Category Archives: levees

Photo Post

The new header image is part of a much larger picture I took this spring, during the annual Mississippi River flooding.

Mississippi River, Lower Ninth Ward, levees

Mississippi River in annual spring flood

The river is currently much lower, and in fact just yesterday I was walking down amongst the roots of those trees without even getting my sneakers muddy.

The Great Wall of St. Bernard

IHNC-Lake Borgne Surge Barrier, Great Wall of St. Bernard, The Wall, South Louisiana

IHNC-Lake Borgne Surge Barrier

In the world of Game of Thrones, there is a huge wall to the north. This wall protects the realm from a terrifying force of nature that unpredictably visits at time intervals so great that people often laughingly disregard the very real danger it presents.

In our world, the IHNC-Lake Borgne Surge Barrier to the south of New Orleans serves the same purpose.

Severe hurricanes strike New Orleans with rare enough frequency that a generation can go by between serious floods. In 30-40 years, people forget. They downplay the severity of the danger. They begin to believe the money put into flood protection is a waste of money. They give way to magical thinking – “Hurricanes always turn at the last minute; voodoo priestesses will keep hurricanes from hitting New Orleans; it will never happen, just because it won’t.” Systems and structures meant to prevent loss of life and property damage become neglected and eventually break down as the horror of the last storm is gradually forgotten. The old ones who weathered the last storm die, or move away, and a new generation who has never seen the horrific impact of a hurricane first hand fails to understand the danger. Not enough voices are present to enforce the wise axiom, “An ounce of prevention is worth a pound of cure.”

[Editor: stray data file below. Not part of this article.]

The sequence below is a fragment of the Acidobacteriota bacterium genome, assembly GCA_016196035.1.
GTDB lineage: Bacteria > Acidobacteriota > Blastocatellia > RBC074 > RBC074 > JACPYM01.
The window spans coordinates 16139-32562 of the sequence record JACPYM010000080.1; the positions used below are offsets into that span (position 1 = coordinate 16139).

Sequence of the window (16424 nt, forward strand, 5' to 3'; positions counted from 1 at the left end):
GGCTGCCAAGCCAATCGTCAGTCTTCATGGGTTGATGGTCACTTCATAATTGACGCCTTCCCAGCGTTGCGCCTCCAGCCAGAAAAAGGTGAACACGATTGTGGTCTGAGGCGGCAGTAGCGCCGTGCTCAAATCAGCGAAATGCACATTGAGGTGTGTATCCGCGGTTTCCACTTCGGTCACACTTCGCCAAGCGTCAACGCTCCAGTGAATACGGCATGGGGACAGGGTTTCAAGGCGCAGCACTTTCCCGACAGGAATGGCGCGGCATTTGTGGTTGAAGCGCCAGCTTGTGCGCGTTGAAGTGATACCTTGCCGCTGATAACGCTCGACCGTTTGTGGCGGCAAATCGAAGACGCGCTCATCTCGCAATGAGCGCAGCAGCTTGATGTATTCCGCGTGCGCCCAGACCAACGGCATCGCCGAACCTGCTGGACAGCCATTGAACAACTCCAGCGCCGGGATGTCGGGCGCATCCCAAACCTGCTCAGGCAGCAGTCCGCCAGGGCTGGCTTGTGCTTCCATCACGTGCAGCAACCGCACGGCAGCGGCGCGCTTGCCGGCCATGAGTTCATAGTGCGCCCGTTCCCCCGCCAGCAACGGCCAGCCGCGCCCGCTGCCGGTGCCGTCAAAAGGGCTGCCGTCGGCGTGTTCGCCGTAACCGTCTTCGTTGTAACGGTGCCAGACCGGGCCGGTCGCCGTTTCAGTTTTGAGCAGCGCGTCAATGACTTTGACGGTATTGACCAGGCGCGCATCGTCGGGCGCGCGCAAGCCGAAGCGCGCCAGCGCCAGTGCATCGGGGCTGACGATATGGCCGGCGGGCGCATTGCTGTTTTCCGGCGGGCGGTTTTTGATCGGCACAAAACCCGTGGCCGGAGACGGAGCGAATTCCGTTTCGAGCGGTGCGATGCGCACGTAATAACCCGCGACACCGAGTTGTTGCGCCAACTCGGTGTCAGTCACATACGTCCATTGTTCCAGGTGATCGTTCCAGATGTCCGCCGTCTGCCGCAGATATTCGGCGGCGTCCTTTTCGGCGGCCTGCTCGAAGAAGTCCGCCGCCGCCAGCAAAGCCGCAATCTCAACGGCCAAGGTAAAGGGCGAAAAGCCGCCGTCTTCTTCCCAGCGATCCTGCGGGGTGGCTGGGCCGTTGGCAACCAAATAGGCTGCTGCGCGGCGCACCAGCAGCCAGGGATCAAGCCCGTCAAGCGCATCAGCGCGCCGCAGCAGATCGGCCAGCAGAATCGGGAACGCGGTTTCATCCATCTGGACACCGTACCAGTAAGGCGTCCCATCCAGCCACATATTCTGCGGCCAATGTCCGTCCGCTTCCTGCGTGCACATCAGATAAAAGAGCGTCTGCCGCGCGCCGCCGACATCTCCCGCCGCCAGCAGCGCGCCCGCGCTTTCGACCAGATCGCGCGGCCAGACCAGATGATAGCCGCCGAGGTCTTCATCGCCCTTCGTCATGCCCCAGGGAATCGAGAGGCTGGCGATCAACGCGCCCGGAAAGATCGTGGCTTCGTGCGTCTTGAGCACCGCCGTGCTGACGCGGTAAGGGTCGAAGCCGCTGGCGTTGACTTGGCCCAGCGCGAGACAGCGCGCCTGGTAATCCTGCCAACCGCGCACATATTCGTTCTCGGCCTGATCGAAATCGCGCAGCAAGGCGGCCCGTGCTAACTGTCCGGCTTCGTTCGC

In the aftermath, the traumatized survivors and the horrified onlookers overreact. Abandon the area entirely! Abandon all hope, all solutions, abandon your home. Ignore the fact that the damage was preventable from the start – call the situation hopeless and a waste of time, and move away. Give up. Declare that “no one” should ever have lived there (ignoring the vast resources of the land and the corresponding historical military and economic significance of the region).

Thankfully, wiser heads have prevailed, and real flood protection has finally been built in the form of the IHNC-Lake Borgne Surge Barrier, locally dubbed “The Great Wall of St. Bernard”. Two miles long and two hundred feet high, it is a front line defense against the sort of massive storm surges that devastated New Orleans and the surrounding metro area during Hurricanes Katrina, Betsey, and so many others.

For those who think it is expensive, consider how much more expensive it is to rebuild a vital port city every few decades than it is to build a circle of protection around it once and then maintain it.

Work smarter, not harder.